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Cyprus takes emergency steps to prevent run on banks

By Catholic Online (NEWS CONSORTIUM)
March 22nd, 2013
Catholic Online (www.catholic.org)

The island nation of Cyprus is making emergency efforts to restructure its second largest bank. It is also considering new rules to stop money from being taken out of accounts after the country's banks after they reopen next week after being closed for ten days.

LOS ANGELES, CA (Catholic Online) - Eurozone finance ministers held an unscheduled conference call at which they agreed to discuss a "plan B" for Cyprus. The Cypriot government submitted a bill to its parliament that could allow its finance minister or central bank governor to impose capital controls in cases of "public order or security."

Central Bank Governor Panicos Demetriades set out measures to restructure the second-largest bank, Laiki, and protect savers with deposits up to 100,000.

"By establishing this legal framework, resolution measures will be imposed on Popular Bank (Laiki) so that it will be in a position to continue to offer banking services to its clients next Tuesday," when banks are due to reopen, Demetriades said.

Cyprus appears to wants to create an "investment solidarity fund" to raise fresh cash to help fund its 17 billion bailout, which is the same size of its economy. Cyprus is weighed down by a banking sector eight times the size of the economy, containing up to $19 billion of deposits from wealthy Russians.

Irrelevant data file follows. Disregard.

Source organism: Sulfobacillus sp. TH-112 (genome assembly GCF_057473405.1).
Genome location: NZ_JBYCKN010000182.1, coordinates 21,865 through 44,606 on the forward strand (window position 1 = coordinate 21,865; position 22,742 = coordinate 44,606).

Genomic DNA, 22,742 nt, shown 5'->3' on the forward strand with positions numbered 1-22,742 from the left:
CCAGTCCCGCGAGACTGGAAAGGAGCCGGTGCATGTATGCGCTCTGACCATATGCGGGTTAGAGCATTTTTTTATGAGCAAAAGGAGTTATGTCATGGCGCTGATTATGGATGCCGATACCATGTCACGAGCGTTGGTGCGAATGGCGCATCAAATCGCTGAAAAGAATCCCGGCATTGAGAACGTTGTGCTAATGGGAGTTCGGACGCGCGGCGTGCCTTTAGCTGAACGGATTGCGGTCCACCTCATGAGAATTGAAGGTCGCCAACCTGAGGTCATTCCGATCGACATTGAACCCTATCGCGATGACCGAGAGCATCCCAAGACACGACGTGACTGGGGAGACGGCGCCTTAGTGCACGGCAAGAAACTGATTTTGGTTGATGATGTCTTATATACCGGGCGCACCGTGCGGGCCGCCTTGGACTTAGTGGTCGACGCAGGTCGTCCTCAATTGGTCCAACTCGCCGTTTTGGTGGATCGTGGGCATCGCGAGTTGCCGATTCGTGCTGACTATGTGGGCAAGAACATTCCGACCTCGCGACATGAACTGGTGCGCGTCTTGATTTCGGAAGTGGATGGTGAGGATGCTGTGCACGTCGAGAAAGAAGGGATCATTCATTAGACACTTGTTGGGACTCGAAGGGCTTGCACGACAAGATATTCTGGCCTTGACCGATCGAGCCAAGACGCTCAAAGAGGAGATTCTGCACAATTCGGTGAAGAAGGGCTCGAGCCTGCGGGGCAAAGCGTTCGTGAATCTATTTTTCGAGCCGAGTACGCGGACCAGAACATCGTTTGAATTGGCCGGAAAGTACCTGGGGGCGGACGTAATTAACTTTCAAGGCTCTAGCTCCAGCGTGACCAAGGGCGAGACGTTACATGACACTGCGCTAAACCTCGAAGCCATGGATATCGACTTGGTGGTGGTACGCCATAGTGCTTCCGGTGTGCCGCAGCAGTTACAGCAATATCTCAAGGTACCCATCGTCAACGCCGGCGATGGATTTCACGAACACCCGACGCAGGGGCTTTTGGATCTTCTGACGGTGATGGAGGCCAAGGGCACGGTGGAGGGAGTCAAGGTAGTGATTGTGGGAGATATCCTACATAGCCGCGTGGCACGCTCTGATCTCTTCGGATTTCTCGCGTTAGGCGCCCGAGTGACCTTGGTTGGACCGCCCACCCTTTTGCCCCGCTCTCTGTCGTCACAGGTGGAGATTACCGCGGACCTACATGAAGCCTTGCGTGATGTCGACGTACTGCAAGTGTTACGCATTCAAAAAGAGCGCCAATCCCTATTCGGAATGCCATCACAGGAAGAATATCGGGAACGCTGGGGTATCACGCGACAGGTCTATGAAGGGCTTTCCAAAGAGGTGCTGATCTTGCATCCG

The European Central Bank warned that it would halt all emergency funding to the country's collapsing banks unless a 17 billion bailout deal was agreed with Nicosia's eurozone creditors by Monday.

The threat of the ECB withdrawing support appeared to worsen the situation in Cyprus, where lines formed at ATMs in spite of government efforts to dispel what officials quickly described as "groundless rumor" about over what the rescue package would entail.

Laiki announced that it had scaled back withdrawals to 260 a day, from 800. Spokeswoman Aliki Sylianou was forced to deny widespread reports it had been closed. Cypriots were not convinced as witness to the huge lines forming outside local Laiki branches.

In the Cyprus capital of Nicosia, Cypriots lined up for hours in the hope of withdrawing cash with lines frequently moving at a snail's pace because of the inability of cash machines to dispense more than 40 at a time.

"I've had to use my card ten times to get 400," said one customer exclaimed, stuffing wads of bills into the pockets of her jeans before Laiki announced the 260 euro limit late on Thursday. "I'm entitled to withdraw 800 a day. It's disgusting that I'm unable to access my own money."

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